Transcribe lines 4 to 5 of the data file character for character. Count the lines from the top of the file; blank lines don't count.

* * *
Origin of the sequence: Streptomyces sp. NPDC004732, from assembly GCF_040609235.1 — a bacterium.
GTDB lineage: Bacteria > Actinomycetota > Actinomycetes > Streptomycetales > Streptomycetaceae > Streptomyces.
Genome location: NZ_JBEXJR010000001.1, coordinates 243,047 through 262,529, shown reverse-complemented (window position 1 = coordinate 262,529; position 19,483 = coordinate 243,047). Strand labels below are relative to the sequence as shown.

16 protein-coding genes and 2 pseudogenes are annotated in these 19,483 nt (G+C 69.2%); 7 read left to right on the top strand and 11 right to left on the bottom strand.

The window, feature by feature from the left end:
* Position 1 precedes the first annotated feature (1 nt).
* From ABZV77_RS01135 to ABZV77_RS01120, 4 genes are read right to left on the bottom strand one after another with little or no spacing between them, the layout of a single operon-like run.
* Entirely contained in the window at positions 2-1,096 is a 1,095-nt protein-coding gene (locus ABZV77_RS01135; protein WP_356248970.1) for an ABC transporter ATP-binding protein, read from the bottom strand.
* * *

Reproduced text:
16 protein-coding genes and 2 pseudogenes are annotated in these 19,483 nt (G+C 69.2%); 7 read left to right on the top strand and 11 right to left on the bottom strand.

The window, feature by feature from the left end: